|November 20, 2020|
There’s a chance that if you’re enrolled in Medicare, an Advantage Plan is on your radar as a supplemental coverage option.
While these plans continue growing in popularity and availability, there are some things to watch for.
And whether you’re mulling over switching to another plan or adding one to original Medicare (Part A hospital coverage and Part B outpatient care), now is the time to take action. The program’s annual open enrollment period, currently underway, ends Dec. 7.
“The benefits change from year to year in Advantage Plans, and what’s covered can change, especially with prescription drugs,” said Jeannie Fuglesten Biniek, senior policy analyst for the Medicare policy program at the Kaiser Family Foundation.
Roughly 62.8 million individuals are enrolled in Medicare, the majority are age 65 or older, according to the Centers for Medicare & Medicaid Services. The remainder are younger with disabilities or individuals with end-stage renal disease.
About a third choose to get their benefits delivered through Advantage Plans, which are offered by private insurers and typically include Part D prescription drug coverage. The remainder stick with original Medicare (Parts A and B). Those beneficiaries often pair that with a stand-alone Part D plan and a Medicare supplemental plan (aka Medigap), both of which also are offered by private insurance companies.
For 2021, the average beneficiary has access to 33 Advantage Plans, Kaiser research shows. Altogether, 3,550 such plans will be available, up 13% from this year.
In addition to prescription drug coverage, many plans offer benefits unavailable through original Medicare, including dental, vision, hearing and even fitness programs. Telehealth services also are more broadly available, a trend brought on by the coronavirus pandemic.
In rural areas, availability of Advantage Plans tends to be more limited. And in 82 counties in the U.S., none is available.
The average beneficiary can choose from plans offered by eight insurers in 2021. Enrollment is concentrated in those operated by UnitedHealthcare, Humana and Blue Cross Blue Shield affiliates, according to Kaiser.
Of the plans that include prescription drug coverage, more than half (54%) charge no premium, and 96% of beneficiaries will have access to one of them in 2021, according to Kaiser.
“That’s definitely not the only thing to look at,” said Fuglesten Biniek. “There are financial and nonfinancial aspects of the plan to consider.”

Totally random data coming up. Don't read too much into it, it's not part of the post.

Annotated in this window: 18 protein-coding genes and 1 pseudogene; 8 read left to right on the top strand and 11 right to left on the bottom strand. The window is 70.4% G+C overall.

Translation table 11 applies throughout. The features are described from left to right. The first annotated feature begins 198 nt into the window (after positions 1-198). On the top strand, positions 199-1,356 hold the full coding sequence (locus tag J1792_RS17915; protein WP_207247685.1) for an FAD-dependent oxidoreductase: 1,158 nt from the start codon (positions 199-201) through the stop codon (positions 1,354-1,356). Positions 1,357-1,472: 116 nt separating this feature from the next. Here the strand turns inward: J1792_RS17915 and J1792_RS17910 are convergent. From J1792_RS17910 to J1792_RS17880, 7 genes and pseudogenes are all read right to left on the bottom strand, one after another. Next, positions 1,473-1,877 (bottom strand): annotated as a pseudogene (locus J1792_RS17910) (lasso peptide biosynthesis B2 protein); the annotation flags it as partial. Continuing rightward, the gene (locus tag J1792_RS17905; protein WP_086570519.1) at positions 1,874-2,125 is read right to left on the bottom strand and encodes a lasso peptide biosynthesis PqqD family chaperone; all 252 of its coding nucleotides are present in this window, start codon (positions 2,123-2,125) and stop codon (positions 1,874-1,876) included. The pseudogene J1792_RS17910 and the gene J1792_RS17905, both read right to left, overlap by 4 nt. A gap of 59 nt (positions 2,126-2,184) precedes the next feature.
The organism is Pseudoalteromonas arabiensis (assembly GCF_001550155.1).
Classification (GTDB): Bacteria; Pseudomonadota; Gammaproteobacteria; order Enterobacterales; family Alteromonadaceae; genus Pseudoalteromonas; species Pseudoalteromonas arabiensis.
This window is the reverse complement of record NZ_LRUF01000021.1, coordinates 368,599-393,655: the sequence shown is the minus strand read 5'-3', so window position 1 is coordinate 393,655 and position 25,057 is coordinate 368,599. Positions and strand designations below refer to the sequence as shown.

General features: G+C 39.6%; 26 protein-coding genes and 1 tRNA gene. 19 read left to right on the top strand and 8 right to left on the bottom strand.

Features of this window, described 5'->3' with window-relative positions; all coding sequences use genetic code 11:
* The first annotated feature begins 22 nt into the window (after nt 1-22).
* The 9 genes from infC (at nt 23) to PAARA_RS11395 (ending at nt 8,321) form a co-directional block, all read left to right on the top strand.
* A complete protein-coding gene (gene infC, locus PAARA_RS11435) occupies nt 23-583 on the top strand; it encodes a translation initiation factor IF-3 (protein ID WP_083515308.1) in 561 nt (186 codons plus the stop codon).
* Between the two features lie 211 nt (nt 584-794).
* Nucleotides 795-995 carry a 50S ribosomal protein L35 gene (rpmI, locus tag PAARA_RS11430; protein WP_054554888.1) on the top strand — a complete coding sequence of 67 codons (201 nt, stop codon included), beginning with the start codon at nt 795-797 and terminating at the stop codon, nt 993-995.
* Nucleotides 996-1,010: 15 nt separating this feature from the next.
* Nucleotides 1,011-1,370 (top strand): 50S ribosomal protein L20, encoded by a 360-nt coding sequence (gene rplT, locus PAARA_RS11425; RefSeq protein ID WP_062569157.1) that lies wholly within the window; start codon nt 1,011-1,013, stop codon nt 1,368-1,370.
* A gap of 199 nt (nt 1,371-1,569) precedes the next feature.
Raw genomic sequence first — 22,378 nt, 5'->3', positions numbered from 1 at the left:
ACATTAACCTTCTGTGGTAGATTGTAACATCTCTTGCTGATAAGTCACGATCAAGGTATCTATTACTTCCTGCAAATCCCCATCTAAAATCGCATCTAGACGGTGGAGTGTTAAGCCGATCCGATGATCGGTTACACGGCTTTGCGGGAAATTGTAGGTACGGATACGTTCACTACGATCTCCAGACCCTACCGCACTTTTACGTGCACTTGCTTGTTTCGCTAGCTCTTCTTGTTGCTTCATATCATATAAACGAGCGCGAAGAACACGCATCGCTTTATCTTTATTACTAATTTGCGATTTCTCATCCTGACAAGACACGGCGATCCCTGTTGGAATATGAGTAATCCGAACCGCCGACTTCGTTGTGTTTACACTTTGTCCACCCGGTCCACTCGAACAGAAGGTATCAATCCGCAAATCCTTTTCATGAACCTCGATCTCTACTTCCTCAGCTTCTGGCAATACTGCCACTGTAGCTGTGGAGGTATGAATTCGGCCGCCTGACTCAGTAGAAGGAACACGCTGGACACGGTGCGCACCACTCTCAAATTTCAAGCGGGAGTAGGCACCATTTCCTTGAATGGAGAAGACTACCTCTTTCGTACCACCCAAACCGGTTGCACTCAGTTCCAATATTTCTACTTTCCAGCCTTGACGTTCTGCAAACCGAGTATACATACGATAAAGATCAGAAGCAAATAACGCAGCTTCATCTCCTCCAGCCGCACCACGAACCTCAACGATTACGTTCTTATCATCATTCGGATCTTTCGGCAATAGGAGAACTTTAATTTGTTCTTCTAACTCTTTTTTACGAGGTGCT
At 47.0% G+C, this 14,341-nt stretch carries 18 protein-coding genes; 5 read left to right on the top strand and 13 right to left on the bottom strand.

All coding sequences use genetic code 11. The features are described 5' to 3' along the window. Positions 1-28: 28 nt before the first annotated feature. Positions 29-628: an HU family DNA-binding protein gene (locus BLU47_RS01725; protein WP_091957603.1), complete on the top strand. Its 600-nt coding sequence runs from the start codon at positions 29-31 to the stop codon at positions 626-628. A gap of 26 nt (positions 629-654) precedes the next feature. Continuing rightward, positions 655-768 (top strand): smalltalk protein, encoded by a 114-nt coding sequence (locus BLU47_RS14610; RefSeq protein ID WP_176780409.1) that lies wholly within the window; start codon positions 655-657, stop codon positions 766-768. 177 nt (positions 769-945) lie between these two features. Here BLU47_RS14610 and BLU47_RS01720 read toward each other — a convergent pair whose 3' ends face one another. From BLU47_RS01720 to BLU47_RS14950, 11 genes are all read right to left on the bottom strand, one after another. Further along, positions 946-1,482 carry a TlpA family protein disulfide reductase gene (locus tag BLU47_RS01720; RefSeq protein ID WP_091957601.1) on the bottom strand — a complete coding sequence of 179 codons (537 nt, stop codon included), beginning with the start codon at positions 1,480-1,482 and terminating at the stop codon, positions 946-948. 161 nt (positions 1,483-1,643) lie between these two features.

For example, you likely will have to see a doctor or other provider in the plan’s network. This means if you have a health crisis, you might not have coverage for seeing the specialist you want.
Advantage Plans also come with out-of-pocket maximums (unlike original Medicare), which can be as high as $7,550 in 2021 for in-network coverage before the plan pays 100% of covered services. The combined in- and out-of-network maximum is $11,300.
Also keep in mind that, generally speaking, the lower the premium, the more you’ll pay in cost-sharing. And the specifics of that — whether out-of-pocket limit, deductibles, copays or coinsurance — differ from plan to plan.
“Depending on the services you use, your financial exposure could vary under different plans,” Fuglesten Biniek said.
And regardless of whether there’s a premium, you still would be responsible for the Part B premium (the standard 2021 amount is $148.50 per month).
Some plans may allow you to see providers across the country, while others limit that to emergency-only coverage if you’re outside of your coverage area.
“If you travel, you want to find a plan that will travel with you,” said Elizabeth Gavino, founder of Lewin & Gavino and an independent broker and general agent for Medicare plans.
One 2021 change worth noting is that people with end-stage renal disease can enroll in Advantage Plans. Before, that was largely off the table.
An aspect of coverage that can catch people by surprise is the hospitalization cost under an Advantage Plan, experts say. While original Medicare comes with a Part A deductible ($1,484 for 2021) when you’re admitted to the hospital, there are no copays for the first 60 days of that inpatient care. In contrast, Advantage Plans often have a daily copay, which can result in a higher cost.
For a hospital stay of five days or more, at least half of Advantage enrollees would pay more than beneficiaries who have original Medicare, Kaiser research shows.
The good news is that if you enroll in an Advantage Plan during fall enrollment and realize afterward that it’s not a good fit, you can change your coverage between Jan. 1 and March 31. You’ll be able to switch to either another Advantage Plan or drop it in favor of original Medicare.